BROOKLYN, NY - For artists like Vik Muniz, who uses such non-traditional materials as ketchup and peanut butter in his works, food serves as a medium, intended to be devoured by viewers’ eyes alone. For other artists, such as those who participated in theBrooklyn Arts Council's ‘Art/is/an/Eating’ event on November 3, making art and making food are only tangentially related practices, meaning that tasting the final products is not only permitted, but encouraged. Installation artist Caroline Mak, curator of the event, invited Brooklyn-based artists to share their foods, their stories, and their visions with crowds of eager attendees. Among the foods featured was ginger syrup from Morris Kitchen (as seen in Photo 1), architecturally inspired cookies by sculptor Amelia Coulter of Sugarbuilt, (as seen in Photo 2) fermented Kombucha tea by Mombucha (as seen in Photo 3), and such inventive soda flavors as Pear & Cardamom from Caroline Mak’s own Brooklyn Soda Works (as seen in Photo 4).
After sampling some honey from Peter Nadin’s upstate Old Field Farm, I made a bee-line for the table where singer songwriter Nathan Hodges was breaking bars of handmade Vanilla Rooibos chocolate into bite-sized pieces. Like many of the other food-making artists, Hodges’s business, Raaka Chocolate (as seen in Photo 5), began at home. “I had to move out of my apartment, because we needed my bedroom to make more chocolate,” he explained. With no prior experience, Hodges and his friends set out to engineer a scaled-down version of what is typically much larger, industrial-sized equipment. A couple of hairdryers and a shop vac later, they now produce over 2,000 bars per week. For Hodges, chocolate-making has become a way of sticking it to those who have previously stood in the way of his artistic ambitions; while a record label might tell him “no,” Hodges has proven that he doesn’t need anyone else’s go-ahead to “make something happen out of nothing.”
A few tables away, Matt Burns, a novelist and professional actor, was refilling a large bowl of tortilla chips. Burns began making salsa in the back of a Mexican restaurant at age 14. After learning the basic recipe, he began to spice things up a bit, experimenting with new ingredients. Years later, Burns’s teenage tomato-chopping has evolved into a full-fledged, regionally renowned business: The Brooklyn Salsa Company (as seen in Photo 6). Founded on five artfully crafted flavors, each of which is named after a different borough of New York, The Brooklyn Salsa Company prides itself on supporting small, family-run farms, using over 100 varieties of New York-grown tomatoes, and sealing each lid by hand. In a sense, Burns sees salsa-making as a means of supporting his acting career, but it is also hugely rewarding in its own right, another way to satiate his “addiction to creating.”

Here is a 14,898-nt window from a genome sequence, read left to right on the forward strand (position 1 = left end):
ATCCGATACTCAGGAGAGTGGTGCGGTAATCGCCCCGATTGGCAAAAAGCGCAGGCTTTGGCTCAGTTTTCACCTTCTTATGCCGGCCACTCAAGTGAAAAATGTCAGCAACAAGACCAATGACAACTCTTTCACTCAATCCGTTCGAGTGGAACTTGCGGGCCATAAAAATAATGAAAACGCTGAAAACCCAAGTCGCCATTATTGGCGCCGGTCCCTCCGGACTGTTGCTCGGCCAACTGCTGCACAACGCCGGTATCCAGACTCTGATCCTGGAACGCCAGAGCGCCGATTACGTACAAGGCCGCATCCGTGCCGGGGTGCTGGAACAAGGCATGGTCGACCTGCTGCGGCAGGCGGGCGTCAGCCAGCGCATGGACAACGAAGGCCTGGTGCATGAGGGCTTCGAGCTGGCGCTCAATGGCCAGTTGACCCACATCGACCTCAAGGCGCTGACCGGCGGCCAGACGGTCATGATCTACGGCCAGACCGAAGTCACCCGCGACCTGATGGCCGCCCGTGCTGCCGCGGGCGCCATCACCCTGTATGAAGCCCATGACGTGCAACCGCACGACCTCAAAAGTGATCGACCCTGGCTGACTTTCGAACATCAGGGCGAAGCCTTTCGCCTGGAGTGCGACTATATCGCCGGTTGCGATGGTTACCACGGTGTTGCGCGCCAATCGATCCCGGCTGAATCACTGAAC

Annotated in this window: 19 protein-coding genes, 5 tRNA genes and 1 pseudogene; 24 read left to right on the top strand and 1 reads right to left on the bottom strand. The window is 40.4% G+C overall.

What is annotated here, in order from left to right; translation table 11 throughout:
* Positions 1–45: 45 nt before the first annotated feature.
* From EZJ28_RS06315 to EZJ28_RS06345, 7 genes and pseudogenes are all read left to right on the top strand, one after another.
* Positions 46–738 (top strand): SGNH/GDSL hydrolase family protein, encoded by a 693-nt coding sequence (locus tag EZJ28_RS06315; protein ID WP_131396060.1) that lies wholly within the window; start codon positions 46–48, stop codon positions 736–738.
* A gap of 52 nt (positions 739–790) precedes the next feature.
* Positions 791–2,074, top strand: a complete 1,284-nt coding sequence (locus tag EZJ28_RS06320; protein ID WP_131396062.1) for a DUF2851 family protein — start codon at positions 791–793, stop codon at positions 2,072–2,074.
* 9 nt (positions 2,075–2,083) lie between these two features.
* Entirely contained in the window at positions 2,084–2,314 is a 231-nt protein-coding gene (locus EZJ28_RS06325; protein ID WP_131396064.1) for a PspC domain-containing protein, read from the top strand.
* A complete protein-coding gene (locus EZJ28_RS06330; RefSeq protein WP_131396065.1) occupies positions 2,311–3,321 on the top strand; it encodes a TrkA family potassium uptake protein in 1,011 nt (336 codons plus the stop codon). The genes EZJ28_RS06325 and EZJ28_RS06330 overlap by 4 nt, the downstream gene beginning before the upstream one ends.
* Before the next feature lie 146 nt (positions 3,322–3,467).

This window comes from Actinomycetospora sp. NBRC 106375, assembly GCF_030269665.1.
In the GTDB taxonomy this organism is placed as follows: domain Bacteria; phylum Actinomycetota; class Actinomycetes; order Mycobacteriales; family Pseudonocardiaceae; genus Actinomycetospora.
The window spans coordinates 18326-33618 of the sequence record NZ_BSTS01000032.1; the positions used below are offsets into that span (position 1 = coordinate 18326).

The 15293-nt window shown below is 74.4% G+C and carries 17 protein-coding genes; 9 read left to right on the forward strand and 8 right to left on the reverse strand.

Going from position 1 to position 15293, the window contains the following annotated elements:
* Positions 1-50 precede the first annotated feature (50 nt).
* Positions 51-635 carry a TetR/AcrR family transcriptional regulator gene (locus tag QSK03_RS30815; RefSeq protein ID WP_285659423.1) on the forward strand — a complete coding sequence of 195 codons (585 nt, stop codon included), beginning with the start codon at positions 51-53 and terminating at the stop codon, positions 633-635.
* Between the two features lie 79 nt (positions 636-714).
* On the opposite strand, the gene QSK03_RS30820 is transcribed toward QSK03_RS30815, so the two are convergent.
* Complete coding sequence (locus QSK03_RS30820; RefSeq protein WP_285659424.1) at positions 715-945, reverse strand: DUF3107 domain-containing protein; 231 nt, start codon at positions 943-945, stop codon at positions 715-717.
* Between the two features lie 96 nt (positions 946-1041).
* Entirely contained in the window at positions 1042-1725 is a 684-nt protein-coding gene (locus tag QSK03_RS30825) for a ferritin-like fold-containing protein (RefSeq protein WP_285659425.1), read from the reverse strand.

On the other side of the gallery, Eleanor Whitney and Tracy Candido of Eat Art NYC had a laptop open to a colorful painting by Dana Schutz. With the help of a ‘Food Map,’ a flow chart based on responses to a series of questions about the work, they had actually translated this painting into corresponding food items. Schutz’s painting, which the Food Map described as “juicy, slippery, breezy,” and credited with evoking memories of “family picnics” and “existential alone time,” was conveyed via little cups of vanilla custard with fruit salsa and toothpick-friendly portions of guava paste-laced, aged prosciutto. Aside from being delicious, I found both to be nuanced, evocative, and surprisingly accurate interpretations. “It becomes a multi-sensory experience,” said Candido. “Instead of just looking at a painting, you can actually taste it.”
So why is it that some people move so naturally from paintbrush to whisk, from film-set to kitchen? The ‘Art/is/an/Eating’ event offered several intriguing explanations to this question, but, perhaps more importantly, it proved the infallibility of the following recipe: when you take a bunch of creative people, stir in heaping portions of ambition and ingenuity, wondrous things happen.
By: Ellen Brown
this article was printed from www.thalo.com/articles/view/241/